The most fundamental rights the strikers lost in the order and award were their rights that flowed from seniority. ALPA argues that the pilots had absolutely no assurance that CAL would have recognized any of their seniority rights if they had unconditionally offered to return to work. Thus, ALPA contends that the limited seniority secured by the settlement was beneficial to the pilots. The pilots submitted strong summary judgment evidence however that CAL intended to reinstate strikers with ordinary seniority rights and privileges after the strike ended.3 ALPA was advised by its legal counsel in September 1985 that CAL would be obligated to recall strikers in seniority order if they were still employees of the company. Accepting the pilots' evidence as true as we are required to do, a jury could reasonably conclude that if ALPA had unconditionally offered to return the pilots to duty, CAL likely would have returned striking pilots to work according to seniority, and would have permitted strikers to bid for vacancies according to CAL's seniority-based assignment procedures.
Furthermore, if the pilots had unconditionally agreed to return to work, CAL could not have changed its policy of assigning work by seniority, thereby adversely affecting returning strikers, unless it had a legitimate and substantial business justification for doing so. See NLRB v. Great Dane Trailers, Inc., 388 U.S. 26, 34, 87 S.Ct. 1792, 1798, 18 L.Ed.2d 1027 (1967); NLRB v. Erie Resistor Corp., 373 U.S. 221, 231, 83 S.Ct. 1139, 1147, 10 L.Ed.2d 308 (1963); George Banta Co. v. NLRB, 686 F.2d 10, 19 (D.C.Cir.1982); Lone Star Industries, Inc., 279 N.L.R.B. 550, 122 L.R.R.M. 1162 (1986). Yet the order and award allowed CAL to disregard the seniority of returning strikers in awarding jobs and to assign less senior nonstriking pilots to vacant positions. If a jury accepts the pilots' evidence that CAL likely would have recognized the returning strikers' seniority rights and privileges if they had unconditionally agreed to return to work it could further infer that ALPA was arbitrary in accepting the unfavorable settlement.
We reject ALPA's argument that the 85-5 bid positions were not vacancies at the time the order and award issued because they had been assigned to working pilots by that date. In August 1985, ALPA prevailed on this issue in another suit: a federal district court held that bid positions were not filled until pilots were trained and serving in these positions. ALPA v. United Air Lines, Inc., 614 F.Supp. 1020 (N.D.Ill.1985), aff'd in relevant part, 802 F.2d 886 (7th Cir.1986), cert. denied, 480 U.S. 946, 107 S.Ct. 1605, 94 L.Ed.2d 791 (1987). See also Indep. Federation of Flight Attendants v. Trans World Airlines, Inc., 819 F.2d 839 (8th Cir.1987). ALPA, in the face of this favorable ruling in an analogous case involving striking United Airlines pilots, approved the terms of the order and award, generally permitting replacement pilots to keep the 85-5 bid vacancies awarded them, except in isolated instances where the transition provisions of the settlement otherwise provided.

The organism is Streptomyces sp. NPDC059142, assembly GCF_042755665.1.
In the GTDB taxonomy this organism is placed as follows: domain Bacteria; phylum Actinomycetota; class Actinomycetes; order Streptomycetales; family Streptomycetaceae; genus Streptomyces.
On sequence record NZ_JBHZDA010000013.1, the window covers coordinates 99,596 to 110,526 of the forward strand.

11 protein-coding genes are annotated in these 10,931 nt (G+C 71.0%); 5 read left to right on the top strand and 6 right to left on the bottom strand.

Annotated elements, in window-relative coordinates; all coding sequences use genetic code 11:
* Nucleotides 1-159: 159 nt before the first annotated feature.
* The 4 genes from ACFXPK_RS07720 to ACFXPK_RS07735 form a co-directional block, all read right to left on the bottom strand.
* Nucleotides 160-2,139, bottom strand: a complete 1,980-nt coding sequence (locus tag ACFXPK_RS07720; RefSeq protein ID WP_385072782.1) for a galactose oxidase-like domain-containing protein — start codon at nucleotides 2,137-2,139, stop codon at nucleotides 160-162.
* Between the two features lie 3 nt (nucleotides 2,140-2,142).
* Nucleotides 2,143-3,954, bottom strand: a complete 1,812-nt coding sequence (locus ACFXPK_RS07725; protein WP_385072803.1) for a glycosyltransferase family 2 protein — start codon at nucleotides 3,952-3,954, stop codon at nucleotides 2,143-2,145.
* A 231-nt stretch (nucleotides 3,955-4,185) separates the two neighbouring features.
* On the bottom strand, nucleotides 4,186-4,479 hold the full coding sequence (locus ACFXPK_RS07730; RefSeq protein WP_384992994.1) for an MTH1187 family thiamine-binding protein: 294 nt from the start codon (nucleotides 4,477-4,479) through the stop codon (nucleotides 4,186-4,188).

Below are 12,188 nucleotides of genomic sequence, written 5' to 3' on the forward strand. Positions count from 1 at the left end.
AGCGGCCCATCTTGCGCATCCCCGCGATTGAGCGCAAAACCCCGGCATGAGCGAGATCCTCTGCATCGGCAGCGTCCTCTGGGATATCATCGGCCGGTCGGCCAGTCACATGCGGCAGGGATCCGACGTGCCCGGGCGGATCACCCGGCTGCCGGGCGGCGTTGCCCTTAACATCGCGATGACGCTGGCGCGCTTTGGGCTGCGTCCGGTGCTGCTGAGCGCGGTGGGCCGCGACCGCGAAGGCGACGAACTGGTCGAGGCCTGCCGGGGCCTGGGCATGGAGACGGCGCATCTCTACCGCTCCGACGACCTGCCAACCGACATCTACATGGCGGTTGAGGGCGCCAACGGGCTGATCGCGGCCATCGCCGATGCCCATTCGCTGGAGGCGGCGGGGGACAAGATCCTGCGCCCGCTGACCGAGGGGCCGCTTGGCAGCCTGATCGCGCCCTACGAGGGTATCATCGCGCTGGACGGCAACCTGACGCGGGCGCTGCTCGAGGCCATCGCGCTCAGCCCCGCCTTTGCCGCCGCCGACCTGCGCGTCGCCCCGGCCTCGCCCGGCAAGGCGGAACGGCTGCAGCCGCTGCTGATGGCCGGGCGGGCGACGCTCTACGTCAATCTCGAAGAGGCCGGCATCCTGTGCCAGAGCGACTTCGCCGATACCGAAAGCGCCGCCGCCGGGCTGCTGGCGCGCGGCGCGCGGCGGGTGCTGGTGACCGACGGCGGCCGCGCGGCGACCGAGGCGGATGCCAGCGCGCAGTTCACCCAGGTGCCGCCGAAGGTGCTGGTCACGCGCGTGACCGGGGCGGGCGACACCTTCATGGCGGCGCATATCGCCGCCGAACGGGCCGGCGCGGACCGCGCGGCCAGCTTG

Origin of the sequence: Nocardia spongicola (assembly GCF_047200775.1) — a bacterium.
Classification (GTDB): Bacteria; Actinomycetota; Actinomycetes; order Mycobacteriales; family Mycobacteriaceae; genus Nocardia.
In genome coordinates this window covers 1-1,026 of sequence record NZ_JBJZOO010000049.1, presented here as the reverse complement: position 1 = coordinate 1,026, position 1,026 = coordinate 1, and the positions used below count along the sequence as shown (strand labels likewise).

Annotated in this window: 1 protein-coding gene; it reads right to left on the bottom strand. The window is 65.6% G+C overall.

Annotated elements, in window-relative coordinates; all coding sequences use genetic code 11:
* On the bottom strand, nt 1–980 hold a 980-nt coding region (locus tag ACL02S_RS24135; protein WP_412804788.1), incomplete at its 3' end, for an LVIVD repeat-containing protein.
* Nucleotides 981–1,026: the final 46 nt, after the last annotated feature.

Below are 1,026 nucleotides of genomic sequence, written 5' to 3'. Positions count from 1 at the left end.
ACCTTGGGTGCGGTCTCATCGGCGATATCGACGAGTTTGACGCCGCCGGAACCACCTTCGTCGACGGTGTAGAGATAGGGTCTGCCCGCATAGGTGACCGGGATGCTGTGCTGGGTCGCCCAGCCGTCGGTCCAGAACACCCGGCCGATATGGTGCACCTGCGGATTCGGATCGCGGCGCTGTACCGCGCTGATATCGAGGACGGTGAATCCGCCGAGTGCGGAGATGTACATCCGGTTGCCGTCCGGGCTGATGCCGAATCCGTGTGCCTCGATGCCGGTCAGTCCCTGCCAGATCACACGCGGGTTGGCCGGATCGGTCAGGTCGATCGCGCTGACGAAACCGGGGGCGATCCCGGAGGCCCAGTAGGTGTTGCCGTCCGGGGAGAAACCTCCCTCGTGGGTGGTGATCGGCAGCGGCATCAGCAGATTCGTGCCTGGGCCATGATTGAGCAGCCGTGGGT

In sum, the returning strikers were generally senior to the working pilots and under ordinary seniority rules entitled to fill the vacancies announced in the 85-5 bid. Yet the terms of the order and award gave the nonstriking, working pilots most of these positions. Also returning strikers who wanted to return to work were required to waive any claims for damages they had against CAL. A factfinder could infer that had ALPA unconditionally offered to return the pilots to work, the strikers would have been recalled in seniority order, and would have been able to successfully bid for these vacancies and also preserve their litigation rights against CAL.
The pilots also contend that ALPA breached its duty of fair representation by negotiating a settlement which impermissibly discriminated against strikers. The pilots argue that the order and award impermissibly preserved strikers and nonstrikers as two distinct groups after recall so CAL could reward the nonstrikers and punish the strikers. ALPA argues it must be given broad negotiating discretion and that agreeing to an arrangement which divides CAL pilots into strikers and nonstrikers for a transitional period is not per se illegal or a breach of its duty to the pilots. The Supreme Court has stated that a wide range of reasonableness must be allowed a bargaining representative in serving the unit it represents, but a union's broad authority in negotiating and administering effective agreements is not without limits. Hines v. Anchor Motor Freight, Inc., 424 U.S. 554.
The Supreme Court has expressed special concern for post-strike working conditions which "create[ ] a cleavage ... continuing long after the strike is ended. Employees are henceforth divided into two camps: those who stayed with the union and those who returned before the end of the strike and thereby gained extra seniority. This breach ... stands as an ever-present reminder of the dangers connected with striking and with union activities in general." NLRB v. Erie Resistor Corp., 373 U.S. at 230. "These are the types of employer action that have been held inherently destructive of employee rights." NLRB v. American Olean Tile, Co., 826 F.2d 1496, 1500 (6th Cir.1987). The pilots have raised a genuine issue of material fact as to whether the adverse, discriminatory post-strike treatment of strikers under the strike settlement can be justified. Depending upon the explanation offered by ALPA, a factfinder might infer that the negotiated division of pilots into strikers and nonstrikers and the subsequent unfavorable discriminatory treatment of returning strikers constituted a breach of the union's duty of fair representation.